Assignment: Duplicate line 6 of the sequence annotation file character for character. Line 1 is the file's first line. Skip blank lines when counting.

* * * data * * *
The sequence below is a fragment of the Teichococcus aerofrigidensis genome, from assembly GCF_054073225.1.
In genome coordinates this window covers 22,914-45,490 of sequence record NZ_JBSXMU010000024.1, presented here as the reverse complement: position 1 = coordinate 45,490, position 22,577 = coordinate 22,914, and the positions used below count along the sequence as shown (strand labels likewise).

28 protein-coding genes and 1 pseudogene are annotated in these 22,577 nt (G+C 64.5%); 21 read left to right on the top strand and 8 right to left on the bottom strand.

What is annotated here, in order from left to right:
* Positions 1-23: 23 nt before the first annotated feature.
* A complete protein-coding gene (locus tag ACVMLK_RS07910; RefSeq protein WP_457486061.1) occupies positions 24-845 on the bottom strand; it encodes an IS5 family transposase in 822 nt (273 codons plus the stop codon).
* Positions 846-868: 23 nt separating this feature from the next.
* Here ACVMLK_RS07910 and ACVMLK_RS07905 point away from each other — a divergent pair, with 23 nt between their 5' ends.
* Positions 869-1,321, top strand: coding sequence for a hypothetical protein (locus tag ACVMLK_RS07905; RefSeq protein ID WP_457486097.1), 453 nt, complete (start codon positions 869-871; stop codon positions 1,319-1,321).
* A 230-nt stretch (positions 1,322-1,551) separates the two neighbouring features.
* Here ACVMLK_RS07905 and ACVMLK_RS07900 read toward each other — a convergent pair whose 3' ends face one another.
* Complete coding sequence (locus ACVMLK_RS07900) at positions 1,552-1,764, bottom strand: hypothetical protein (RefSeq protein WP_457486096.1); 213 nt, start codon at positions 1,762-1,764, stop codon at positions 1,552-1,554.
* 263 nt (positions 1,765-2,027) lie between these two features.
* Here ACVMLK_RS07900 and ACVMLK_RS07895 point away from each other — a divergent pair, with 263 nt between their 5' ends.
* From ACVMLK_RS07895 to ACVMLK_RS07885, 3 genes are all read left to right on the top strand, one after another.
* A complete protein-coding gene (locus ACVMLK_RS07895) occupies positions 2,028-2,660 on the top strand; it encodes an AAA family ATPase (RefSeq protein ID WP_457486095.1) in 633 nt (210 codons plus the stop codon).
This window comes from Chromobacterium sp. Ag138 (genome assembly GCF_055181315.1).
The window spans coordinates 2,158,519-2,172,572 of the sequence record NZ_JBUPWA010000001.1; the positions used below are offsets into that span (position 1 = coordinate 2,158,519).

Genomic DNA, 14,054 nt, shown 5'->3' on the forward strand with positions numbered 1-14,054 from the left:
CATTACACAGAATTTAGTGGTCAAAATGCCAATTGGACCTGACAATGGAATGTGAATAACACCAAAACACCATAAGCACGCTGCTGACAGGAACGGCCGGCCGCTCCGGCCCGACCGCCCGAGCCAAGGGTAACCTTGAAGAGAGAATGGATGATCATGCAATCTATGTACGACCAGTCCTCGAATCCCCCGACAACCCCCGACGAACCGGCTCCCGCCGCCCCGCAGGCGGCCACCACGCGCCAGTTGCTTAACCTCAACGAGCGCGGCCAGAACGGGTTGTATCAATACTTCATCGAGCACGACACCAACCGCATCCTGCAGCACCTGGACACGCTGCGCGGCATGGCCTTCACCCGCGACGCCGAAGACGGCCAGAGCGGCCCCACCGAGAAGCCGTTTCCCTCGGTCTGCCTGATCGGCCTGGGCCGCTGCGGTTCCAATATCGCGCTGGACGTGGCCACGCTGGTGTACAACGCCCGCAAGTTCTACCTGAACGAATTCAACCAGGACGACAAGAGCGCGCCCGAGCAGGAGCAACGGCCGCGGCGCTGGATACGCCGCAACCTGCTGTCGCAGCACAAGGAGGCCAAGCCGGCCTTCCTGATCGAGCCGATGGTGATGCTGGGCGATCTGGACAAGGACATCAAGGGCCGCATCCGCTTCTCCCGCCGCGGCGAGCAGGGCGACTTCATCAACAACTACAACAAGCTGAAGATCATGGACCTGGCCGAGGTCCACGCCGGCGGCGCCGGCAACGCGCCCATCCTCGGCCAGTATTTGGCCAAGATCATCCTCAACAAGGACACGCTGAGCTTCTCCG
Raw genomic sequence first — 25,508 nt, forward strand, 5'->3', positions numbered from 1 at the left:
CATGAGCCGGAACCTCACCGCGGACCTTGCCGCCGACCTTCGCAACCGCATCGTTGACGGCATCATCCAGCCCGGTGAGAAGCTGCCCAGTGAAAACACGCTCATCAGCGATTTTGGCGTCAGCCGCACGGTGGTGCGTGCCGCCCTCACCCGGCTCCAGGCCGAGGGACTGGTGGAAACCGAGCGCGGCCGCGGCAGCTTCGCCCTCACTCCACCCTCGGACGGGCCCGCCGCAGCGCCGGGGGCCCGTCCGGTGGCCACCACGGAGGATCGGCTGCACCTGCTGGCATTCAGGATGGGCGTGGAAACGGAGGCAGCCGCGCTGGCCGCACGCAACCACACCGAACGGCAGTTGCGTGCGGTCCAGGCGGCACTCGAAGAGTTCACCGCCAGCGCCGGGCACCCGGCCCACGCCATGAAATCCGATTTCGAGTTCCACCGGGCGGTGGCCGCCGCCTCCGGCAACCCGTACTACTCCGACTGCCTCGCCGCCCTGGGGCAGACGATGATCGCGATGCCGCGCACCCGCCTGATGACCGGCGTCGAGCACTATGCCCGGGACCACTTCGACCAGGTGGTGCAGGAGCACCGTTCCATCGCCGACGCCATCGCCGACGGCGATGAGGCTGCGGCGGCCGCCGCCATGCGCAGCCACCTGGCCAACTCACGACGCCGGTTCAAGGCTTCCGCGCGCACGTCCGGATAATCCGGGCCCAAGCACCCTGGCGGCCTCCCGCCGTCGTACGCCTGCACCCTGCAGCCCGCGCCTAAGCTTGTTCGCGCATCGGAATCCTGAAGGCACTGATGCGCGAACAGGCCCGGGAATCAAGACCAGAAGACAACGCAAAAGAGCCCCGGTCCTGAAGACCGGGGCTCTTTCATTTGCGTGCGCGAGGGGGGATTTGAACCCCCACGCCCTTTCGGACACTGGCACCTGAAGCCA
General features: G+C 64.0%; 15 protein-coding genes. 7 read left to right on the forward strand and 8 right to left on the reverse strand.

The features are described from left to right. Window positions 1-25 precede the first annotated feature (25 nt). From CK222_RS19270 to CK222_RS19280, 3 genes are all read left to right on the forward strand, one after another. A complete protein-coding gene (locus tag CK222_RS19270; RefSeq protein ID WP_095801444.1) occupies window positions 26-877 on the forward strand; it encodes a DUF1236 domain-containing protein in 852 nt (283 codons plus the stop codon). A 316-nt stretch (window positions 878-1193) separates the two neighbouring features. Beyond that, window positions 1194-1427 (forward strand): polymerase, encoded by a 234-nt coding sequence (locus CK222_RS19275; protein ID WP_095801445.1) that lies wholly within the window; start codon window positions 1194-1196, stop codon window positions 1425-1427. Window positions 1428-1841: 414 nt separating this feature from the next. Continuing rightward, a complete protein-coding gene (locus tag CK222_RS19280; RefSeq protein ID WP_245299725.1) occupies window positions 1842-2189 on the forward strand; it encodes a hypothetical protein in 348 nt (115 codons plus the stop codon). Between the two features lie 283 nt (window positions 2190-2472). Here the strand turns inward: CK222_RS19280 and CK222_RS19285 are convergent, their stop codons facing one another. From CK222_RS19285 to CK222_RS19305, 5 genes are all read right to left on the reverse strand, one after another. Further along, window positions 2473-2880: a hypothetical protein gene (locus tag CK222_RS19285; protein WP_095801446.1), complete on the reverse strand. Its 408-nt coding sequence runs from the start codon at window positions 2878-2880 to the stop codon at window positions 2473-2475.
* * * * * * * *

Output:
* A complete protein-coding gene (locus tag ACVMLK_RS07910; RefSeq protein WP_457486061.1) occupies positions 24-845 on the bottom strand; it encodes an IS5 family transposase in 822 nt (273 codons plus the stop codon).